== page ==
Jesse Duncan Elliott
Dates of Service: 3/3/1835 - 8/18/1838
Birth Date: 7/14/1782
Death Date: 12/10/1845
Jesse Duncan Elliott was born in Hagerstown, Maryland on July 14, 1782 to Robert and Ann (Dunan) Elliott. After his father, an army contractor, was killed by members of a tribal nation in Ohio, the family moved to Carlisle, Pennsylvania, where Elliott attended school and studied law. Securing a midshipman’s warrant in 1804, Elliott saw service in the Mediterranean Squadron aboard the frigate Essex near the end of the first Barbary War. He was serving on the frigate Chesapeake when HMS Leopard stopped and boarded the ship in June 1807. Promoted to lieutenant in 1810, he served on the schooner Enterprise.
In 1812, Elliott was ordered to Sackets Harbor, New York, under the command of Commodore Isaac Chauncey. Posted to Lake Erie, on October 8,1812, he led a raid on the British side of the Niagara River that resulted in the capture of two small vessels. As news from the frontier had been largely negative until this point, Elliott’s friends persuaded Congress to vote him a gold medal in celebration. Early in 1813, Master Commandant Oliver Hazard Perry took command of a squadron on Lake Erie. Elliott, now promoted to master commandant, was the next senior officer. During the Battle of Lake Erie on September 10, 1813, Perry commanded the squadron from the brig Lawrence. Elliott, in command of the brig Niagara, held back and did little to support his commander in battle. Perry’s ship became badly damaged, so he took command of Niagara while Elliott was dispatched by boat. In the end, the entire British sqaudron surrendered. Feeling magnanimous in victory, Perry did not criticize Elliott in his report. Elliott’s friends once again persuaded Congress to award him a gold meda, but it was not without controversy as a growing number of other participants made their criticisms known.
Shortly after the close of the War of 1812, Elliott took command of the new sloop-of-war Ontario, and served with Commodore Stephen Decatur in the brief Algerine War. In 1818, he was promoted to captain, and for several years was involved in a series of survey and inspection boards. After serving in the Brazil Squadron, he commanded the sloop-of-war Cyane from 1827 to 1829, and served in the West Indies Squadron from 1829 to 1833.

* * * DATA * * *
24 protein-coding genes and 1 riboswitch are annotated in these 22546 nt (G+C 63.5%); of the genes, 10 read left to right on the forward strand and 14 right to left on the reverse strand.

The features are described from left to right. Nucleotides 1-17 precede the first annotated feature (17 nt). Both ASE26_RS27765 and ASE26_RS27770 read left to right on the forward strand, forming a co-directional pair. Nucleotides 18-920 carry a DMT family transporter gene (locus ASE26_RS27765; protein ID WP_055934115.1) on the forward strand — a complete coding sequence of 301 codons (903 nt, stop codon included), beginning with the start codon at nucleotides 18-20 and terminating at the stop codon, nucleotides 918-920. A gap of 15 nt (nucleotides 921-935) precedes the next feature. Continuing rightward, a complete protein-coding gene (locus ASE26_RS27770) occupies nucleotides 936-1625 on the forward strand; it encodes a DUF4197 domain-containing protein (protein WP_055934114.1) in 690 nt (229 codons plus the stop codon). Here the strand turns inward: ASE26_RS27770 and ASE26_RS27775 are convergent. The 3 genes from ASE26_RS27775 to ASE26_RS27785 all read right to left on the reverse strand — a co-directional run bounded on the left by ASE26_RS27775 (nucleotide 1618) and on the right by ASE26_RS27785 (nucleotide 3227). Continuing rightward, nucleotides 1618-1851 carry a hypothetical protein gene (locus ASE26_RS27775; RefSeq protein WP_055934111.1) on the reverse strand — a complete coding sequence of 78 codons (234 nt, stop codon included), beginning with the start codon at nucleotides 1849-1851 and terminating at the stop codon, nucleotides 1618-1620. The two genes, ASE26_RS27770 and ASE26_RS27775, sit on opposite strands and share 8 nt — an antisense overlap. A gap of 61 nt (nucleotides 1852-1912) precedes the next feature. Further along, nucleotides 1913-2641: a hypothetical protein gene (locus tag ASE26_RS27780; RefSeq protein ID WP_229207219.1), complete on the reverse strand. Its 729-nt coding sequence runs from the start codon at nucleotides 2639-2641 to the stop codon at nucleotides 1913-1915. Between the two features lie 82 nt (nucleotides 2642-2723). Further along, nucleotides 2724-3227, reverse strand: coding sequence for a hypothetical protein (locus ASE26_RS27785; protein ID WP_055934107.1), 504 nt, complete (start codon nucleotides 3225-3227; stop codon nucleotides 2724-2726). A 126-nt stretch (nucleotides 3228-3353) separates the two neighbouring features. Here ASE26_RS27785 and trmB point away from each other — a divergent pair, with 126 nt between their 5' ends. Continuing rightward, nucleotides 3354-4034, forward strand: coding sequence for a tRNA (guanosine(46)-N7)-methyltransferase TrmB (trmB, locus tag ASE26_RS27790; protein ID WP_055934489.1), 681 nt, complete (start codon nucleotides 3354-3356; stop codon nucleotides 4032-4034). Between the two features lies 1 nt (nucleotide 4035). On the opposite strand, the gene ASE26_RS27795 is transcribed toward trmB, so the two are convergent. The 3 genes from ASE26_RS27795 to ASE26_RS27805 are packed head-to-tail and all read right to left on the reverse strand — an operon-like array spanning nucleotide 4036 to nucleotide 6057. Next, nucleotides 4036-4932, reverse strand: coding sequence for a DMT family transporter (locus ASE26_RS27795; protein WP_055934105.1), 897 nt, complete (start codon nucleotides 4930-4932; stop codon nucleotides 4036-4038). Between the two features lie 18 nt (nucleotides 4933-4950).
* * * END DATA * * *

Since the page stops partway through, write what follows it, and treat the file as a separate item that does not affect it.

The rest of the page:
Elliott took command of the Boston Navy Yard in 1833. Constitution was beginning her first major restoration and, to impress President Andrew Jackson, Elliott had a full-length figurehead of Jackson carved and installed on the ship’s bow. Anti-Jackson Bostonians were outraged. To underscore the point, a local sea captain named Samuel Worthington Dewey climbed aboard on the night of July 2, 1834 and beheaded the figure. Jackson was infuriated and embarrassed by the controversy, but no charges were filed. Elliott received orders to sail Constitution in command of the Mediterranean Squadron.
The following years, from 1835 to 1838, were a surreal experience for Constitution‘s crew as Elliott repeatedly ignored regulations and abused his authority. He took advantage of the annual circuits of Mediterranean ports to sightsee and gather memorabilia. Along the way, Elliott acquired antiques and “exotic” animals, including donkeys, a set of papal busts, a stuffed ibis, a pair of Roman sarcophagi, antique coins, and large marble spheres. He toured parts of the Middle East with an entourage from the ship and swam in the Dead Sea. He accepted unauthorized gifts from the Mameluke ruler of Egypt. He strong-armed his crew into buying him a set of plates. When a midshipman was sorely wounded in an unauthorized duel, Elliott abandoned him without funds in a Turkish port. And on his last circuit prior to returning to the U.S., Elliott encumbered the gun deck with stalls to contain his menagerie of hogs, sheep, horses, and donkeys – all without the Navy Department’s approval. When the ship returned to Norfolk, Virginia in July 1838, he faced down a mutiny when he delayed the payment and discharge of the crew.
As the bizarre tale of his Constitution voyage became known, Elliott was court-martialled in 1840 and found guilty on five counts. He was sentenced to four years suspension from service and loss of pay. The loss of pay was rescinded and the suspension shortened, thanks to his political friends. When he was restored to duty in December 1844, Elliott was made commandant of the Philadelphia Navy Yard. He died in that office the next December.